INCANTATION . The practice of incantation (Lat., incantatio, from incantare, "to chant a religious formula") differs considerably from culture to culture. For the purposes of this cross-cultural overview, however, incantation can be understood as the authorized use of rhythmically organized words of power that are chanted, spoken, or written to accomplish a desired goal by binding spiritual powers to act in a favorable way.
Since incantation uses words to move spiritual powers and accomplish a desired result, this practice is related to other uses of sacred language such as prayer, invocation, blessing, and cursing. Verbal formulas associated with prayer beseech the spiritual powers for certain actions or maintain communication by praise and submission. However, verbal formulas associated with incantation are designed to perform the desired result by "obliging" (Lat., obligare, "to bind") spiritual powers. Invocation, blessing, and cursing are used with both prayer and incantation.
The Power of Incantation
Even though practices of incantation differ widely from culture to culture, its validity or efficacy appears to depend on cultural consensus about a number of primary factors, namely, the power of the chanted verbal formula, the authority of the incantor, the receptivity of spiritual forces both good and evil, the connection with the religious or mythological tradition, and the power of the accompanying ritual.
The power of the formula
Societies that use incantations understand them to be performative, that is, they accomplish what they say. The act of chanting the verbal formula itself has power. Scholars have put forth a variety of explanations concerning the effect incantations have for people. Older theories considered incantation to be a form of magic, an attempt to control and manipulate the forces of nature. More recent theories have suggested that incantations are expressive of needs and wishes or symbolize a desired result, or that they have the psychological effect of restructuring reality in the minds of people. Although these explanations may provide certain insights into the meaning of incantation, it must be remembered that, to the people involved, the proper chanting of the formula itself has performative power. To them it does not express or symbolize some other action—it does it. When, for example, the incantation experts of the Trobriand Islanders chant over the newly planted yam vines, "Raise thy stalk, O taytu. Make it flare up, make it lie across!" (Malinowski, 1935, vol. 1, p. 146), the people know that the "hearing" of these commands by the tubers is what makes them sprout and grow.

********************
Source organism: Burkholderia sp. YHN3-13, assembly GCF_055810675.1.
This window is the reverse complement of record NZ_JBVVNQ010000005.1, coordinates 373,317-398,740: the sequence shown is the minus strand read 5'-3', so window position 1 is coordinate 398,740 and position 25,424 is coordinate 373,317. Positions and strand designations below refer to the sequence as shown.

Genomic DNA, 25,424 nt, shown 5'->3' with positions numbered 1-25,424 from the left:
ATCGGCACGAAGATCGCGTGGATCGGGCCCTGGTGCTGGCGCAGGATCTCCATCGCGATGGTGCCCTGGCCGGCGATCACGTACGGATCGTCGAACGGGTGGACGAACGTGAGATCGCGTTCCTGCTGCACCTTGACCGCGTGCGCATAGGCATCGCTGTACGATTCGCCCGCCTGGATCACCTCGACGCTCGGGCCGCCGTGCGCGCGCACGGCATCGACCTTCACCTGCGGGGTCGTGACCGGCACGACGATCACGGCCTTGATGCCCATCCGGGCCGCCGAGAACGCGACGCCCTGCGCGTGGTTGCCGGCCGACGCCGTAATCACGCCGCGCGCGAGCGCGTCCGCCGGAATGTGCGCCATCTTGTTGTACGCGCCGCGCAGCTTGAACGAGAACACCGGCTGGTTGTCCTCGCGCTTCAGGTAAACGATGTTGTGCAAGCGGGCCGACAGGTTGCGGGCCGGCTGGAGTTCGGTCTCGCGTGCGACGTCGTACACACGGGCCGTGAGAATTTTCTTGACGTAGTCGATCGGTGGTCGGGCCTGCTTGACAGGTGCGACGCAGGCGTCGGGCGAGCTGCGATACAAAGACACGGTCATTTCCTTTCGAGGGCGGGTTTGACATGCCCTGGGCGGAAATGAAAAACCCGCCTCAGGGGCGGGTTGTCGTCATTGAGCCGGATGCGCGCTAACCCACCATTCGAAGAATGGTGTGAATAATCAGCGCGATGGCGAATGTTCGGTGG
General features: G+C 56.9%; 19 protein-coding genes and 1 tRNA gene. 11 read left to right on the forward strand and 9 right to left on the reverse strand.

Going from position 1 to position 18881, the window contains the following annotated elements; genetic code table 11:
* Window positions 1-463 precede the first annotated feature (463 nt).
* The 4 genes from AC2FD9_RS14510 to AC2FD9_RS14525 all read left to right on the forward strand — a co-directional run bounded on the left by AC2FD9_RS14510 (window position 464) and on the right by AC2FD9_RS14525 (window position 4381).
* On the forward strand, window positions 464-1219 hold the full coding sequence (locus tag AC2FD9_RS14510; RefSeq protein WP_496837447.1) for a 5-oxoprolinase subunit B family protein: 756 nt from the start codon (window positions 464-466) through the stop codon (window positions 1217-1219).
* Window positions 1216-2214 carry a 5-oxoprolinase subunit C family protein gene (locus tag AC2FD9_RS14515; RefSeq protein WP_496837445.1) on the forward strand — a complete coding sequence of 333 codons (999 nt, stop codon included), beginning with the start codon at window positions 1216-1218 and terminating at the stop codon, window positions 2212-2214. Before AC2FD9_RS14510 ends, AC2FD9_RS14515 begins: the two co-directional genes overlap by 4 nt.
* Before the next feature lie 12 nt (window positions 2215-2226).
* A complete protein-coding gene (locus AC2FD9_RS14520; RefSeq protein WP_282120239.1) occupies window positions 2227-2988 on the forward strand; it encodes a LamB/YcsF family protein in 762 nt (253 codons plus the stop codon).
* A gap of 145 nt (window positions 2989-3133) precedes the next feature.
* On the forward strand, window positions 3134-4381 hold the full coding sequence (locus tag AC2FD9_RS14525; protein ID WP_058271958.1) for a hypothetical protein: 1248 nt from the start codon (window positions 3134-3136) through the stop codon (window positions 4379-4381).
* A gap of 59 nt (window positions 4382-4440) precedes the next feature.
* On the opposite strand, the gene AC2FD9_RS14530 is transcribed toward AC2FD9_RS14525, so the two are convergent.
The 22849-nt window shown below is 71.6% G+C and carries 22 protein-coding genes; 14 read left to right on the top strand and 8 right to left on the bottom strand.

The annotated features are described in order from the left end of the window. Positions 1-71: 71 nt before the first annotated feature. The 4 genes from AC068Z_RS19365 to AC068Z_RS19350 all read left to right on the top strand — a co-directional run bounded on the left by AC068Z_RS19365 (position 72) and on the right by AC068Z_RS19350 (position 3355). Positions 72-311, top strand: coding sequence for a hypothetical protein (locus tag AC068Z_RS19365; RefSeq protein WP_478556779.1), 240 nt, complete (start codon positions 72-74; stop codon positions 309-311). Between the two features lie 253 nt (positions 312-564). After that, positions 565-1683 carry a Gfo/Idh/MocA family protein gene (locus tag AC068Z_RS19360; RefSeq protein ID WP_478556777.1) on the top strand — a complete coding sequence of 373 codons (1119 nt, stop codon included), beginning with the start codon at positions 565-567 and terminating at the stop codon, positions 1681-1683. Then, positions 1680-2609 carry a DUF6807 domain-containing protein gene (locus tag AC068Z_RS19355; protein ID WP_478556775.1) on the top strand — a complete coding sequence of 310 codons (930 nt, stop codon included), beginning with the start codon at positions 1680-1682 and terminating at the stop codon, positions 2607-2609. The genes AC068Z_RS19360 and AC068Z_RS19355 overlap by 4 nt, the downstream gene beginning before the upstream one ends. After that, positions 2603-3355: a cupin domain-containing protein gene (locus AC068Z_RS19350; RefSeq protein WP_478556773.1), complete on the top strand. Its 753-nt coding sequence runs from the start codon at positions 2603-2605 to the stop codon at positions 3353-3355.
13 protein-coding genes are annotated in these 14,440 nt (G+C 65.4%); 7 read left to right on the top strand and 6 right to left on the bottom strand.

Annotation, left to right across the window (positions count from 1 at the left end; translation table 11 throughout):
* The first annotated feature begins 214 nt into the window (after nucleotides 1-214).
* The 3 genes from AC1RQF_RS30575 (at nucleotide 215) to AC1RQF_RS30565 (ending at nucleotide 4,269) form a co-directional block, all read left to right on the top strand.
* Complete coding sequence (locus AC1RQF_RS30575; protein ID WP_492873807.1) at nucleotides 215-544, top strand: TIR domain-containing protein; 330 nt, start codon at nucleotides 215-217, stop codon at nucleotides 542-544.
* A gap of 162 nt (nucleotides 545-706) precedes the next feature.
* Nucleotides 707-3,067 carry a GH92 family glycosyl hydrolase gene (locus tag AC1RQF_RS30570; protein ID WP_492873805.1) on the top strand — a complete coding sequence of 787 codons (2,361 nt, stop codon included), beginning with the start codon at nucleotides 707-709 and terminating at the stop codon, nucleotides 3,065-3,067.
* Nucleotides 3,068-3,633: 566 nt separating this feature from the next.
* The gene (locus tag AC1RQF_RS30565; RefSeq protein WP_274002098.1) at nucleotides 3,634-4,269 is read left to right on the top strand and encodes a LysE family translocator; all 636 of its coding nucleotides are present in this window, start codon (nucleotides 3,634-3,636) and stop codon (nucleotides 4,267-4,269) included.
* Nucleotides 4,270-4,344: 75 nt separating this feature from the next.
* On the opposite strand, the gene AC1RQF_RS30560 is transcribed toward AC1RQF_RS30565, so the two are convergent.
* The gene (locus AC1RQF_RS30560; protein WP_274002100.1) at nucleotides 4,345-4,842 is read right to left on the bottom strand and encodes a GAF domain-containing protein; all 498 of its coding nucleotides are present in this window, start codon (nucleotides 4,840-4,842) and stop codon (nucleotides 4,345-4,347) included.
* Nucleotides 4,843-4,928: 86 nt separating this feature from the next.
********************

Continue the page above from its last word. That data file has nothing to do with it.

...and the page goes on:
It is not, however, just any words that have such power. Incantations are special verbal formulas that in a variety of ways, depending upon the particular cultural tradition, tap into sacred power. They may, for example, contain powerful scriptural expressions, mantras, or sacred names. They are usually rhythmically organized and chanted repeatedly. They may use special devices such as foreign or unintelligible words, "abracadabra" nonsense phrases. The Anglo-Saxon medical-incantation treatise Lacnunga provides an example, using powerful names and impressive nonsense words:
Sing this prayer over the black blains nine times: first, Paternoster. "Tigath tigath tigath calicet aclu cluel sedes adclocles acre earcre arnem nonabiuth aer aernem nidren arcum cunath arcum arctua fligara uflen binchi cutern nicuparam raf afth egal uflen arta arta arta trauncula trauncula. [In Latin:] Seek and you shall find. I adjure you by the Father, Son, and Holy Spirit that you grow no larger but that you dry up.… Cross Matthew, cross Mark, cross Luke, cross John." (Grattan and Singer, 1952, p. 107; my trans.)
It should be noted that, although the primary power of an incantation resides in its oral presentation, once these formulas could be written down, the chirographic (handwritten) text itself contributed to the potency of the incantation. From before 600 ce come Jewish-related Aramaic incantation texts written by experts on bowls and designed to ward off various sorts of evil. Such power could now be extended even into the realm of the dead, as in the case of Middle Kingdom Egyptian incantations inscribed on the inside wall of coffins, by which the various gods and demons encountered by the soul would be bound to act beneficially.
The chanter's authority